Most patients in cryopreservation are in “immersion storage”. This has been the standard for many years. And while it is well understood and comparatively easy to do and maintain, it brings some downsides. One of the most talked about difficulties is “fracturing”. During cool-down to -196°C, even if done very slowly, thermal stress develops in larger structures, which leads to the fracturing of the structures. This creates an additional need to repair once revival technology is possible. Cooling down less but still below the glass transition temperature would bring the same protective qualities of low temperatures without the same degree of thermal stress and in turn significantly less fracturing. Intermediate temperature storage is doing just that. We plan to implement the first whole-body ITS solution for cryopreservation patients.
Research projects and initiatives are separated into applied or translational research (short/mid-term implementation horizon) and long-term or basic research (long to very long-term implementation horizon or theoretical stage). Please note that some of the long-term projects are currently in conceptual phase.
Group 1: Applied or Translational Research
i.e. short/mid-term implementation horizon or active proposals and initiatives.
To improve in a goal-driven fashion, comprehensive outcome metrics are required. Similar to those in medicine such as 5-year survival rate for cancer or re-hospitalization and complication rate in operations. While some exist (e.g. extent of dehydration and ice formation measured by CT scan), significantly more work is required. Establishing new and improving existing metrics is a short/mid-term focus for us.
Improvement of Cryoprotective Agents (CPA)
The quality of cryoprotective agents is one of the most crucial factors determining overall quality. Our primary focus is the optimization for “real-world situations” as opposed to lab-settings. Lab settings are usually well controlled and ideal, real world situations much less so. Topics include the addition of blood-brain-barrier openers, optimization for transport times, edema reduction, optimization for different tissues types, etc.
Similar to improving existing CPAs, creating new ones — purpose-built for non-ideal (non-lab) situations — is a valuable endeavour. This has been tried in the past by multiple organizations without much/no improvement over existing options. There is interesting and promising basic research but translating it might pose significant challenges.
Toxicity Reduction and Markers
Some of the ingredients of CPAs are toxic, the toxicity can be reduced, for example, by combining ingredients that in combination are less toxic than they would be individually. Understanding toxicity better (by establishing markers) and reduction of toxicity is an important topic to limit the amount of cellular damage that needs to be repaired.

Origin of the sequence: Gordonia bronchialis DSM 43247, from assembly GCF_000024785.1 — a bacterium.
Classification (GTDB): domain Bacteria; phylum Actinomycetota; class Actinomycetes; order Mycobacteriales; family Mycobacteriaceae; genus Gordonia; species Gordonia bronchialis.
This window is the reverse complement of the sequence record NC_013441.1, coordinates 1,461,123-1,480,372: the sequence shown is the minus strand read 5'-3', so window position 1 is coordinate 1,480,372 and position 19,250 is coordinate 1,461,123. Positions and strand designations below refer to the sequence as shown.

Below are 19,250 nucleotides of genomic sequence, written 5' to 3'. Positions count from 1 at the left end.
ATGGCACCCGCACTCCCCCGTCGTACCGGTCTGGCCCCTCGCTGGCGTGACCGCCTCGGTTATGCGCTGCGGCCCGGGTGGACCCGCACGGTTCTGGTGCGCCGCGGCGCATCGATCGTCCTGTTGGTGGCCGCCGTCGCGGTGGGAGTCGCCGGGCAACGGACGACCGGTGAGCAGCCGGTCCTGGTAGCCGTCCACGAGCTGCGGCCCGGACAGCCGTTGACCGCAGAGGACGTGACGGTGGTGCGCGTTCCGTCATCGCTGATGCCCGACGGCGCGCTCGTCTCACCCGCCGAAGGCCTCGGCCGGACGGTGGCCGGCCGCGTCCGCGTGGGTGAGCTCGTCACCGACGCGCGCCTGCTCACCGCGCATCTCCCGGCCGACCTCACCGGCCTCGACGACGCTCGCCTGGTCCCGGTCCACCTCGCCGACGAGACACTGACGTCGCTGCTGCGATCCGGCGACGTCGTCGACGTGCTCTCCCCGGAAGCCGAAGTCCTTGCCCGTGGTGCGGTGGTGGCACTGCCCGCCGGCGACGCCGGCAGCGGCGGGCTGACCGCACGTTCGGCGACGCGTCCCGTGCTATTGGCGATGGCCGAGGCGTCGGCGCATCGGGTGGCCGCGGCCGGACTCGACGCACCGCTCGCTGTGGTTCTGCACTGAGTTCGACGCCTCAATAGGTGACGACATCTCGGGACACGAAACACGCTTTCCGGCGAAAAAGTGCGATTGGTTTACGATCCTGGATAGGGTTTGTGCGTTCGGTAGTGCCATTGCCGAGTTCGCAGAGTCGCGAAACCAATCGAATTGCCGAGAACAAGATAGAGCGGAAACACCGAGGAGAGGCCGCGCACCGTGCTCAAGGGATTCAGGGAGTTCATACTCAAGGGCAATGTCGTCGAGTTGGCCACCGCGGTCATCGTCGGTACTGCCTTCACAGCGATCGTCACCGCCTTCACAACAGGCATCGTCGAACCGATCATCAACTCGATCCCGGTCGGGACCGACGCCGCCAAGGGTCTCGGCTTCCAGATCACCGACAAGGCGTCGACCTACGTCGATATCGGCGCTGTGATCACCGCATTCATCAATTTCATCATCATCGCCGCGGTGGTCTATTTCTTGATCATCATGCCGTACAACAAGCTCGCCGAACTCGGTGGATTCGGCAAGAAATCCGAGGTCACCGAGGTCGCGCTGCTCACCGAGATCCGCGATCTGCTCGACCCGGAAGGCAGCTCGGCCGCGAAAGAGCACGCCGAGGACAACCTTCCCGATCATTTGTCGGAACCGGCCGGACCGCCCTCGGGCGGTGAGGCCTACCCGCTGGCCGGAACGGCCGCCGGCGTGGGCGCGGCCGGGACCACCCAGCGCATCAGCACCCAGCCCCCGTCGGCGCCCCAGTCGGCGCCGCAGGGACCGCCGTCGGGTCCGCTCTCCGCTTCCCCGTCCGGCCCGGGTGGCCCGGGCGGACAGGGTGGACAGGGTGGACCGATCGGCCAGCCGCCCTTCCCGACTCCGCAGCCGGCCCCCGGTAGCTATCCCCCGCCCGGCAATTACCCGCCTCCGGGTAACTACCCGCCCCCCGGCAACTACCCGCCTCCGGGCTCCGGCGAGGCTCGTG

Group 2: Long-term or Basic Research
i.e. long- to very long-term implementation horizon or theoretical and conceptual stage.
Warming cryopreserved tissue, especially, when larger volumes are involved (such as organs or the brain) exacerbates the complexities involved in cryopreserving the tissue. Ice nucleation and formation, for example, is much harder to control while warming from cryogenic temperatures than when cooling down to them. Specific warming protocols and methods are required.
To wash out CPAs and reestablish circulation the tissue needs to reperfused and resupplied with oxygen. This brings its own set of complexities such as reperfusion injury. Furthermore, fundamentally, the concepts to do perfusion after cryopreservation needs to be formulated.
Concepts for Repair
Everything that is done during the cryopreservation process is done to reduce the amount of cellular and sub-cellular damage incurred due to active and passive processes started after circulatory arrest and by the procedures themselves. Nevertheless, damage is still accumulating. In total, four types of damage will need to be repaired: 1) damage from before circulatory arrest (e.g. due to diseases or general degradation), 2) damage occurring after circulatory arrest due to ischemia (e.g. apoptotic and necrotic processes) , 3) damage from the cryopreservation itself (e.g. toxicity, ice nucleation, etc), and 4) damage from the warming and reperfusion procedures (e.g. ice nucleation).Some of the repairs probably need to be done at sub-zero temperatures, further complicating the issue. Needless to say, significant basic research is required to understand what is required to perform these repairs.
Restoration of Life
Last but not least, once warming, reperfusion and repair is understood and done, all procedures need to come together in a kind of “resuscitation” similar to how cardiopulmonary resuscitation is made up of different parts leading to the “restoration of life” in the case of a heart attack. Much conceptual and theoretical groundwork needs to be done before more applied research projects make sense.
For the time being its prudent to focus on improving the more tangible and applied cryopreservation procedures and development topics.
This is what we do.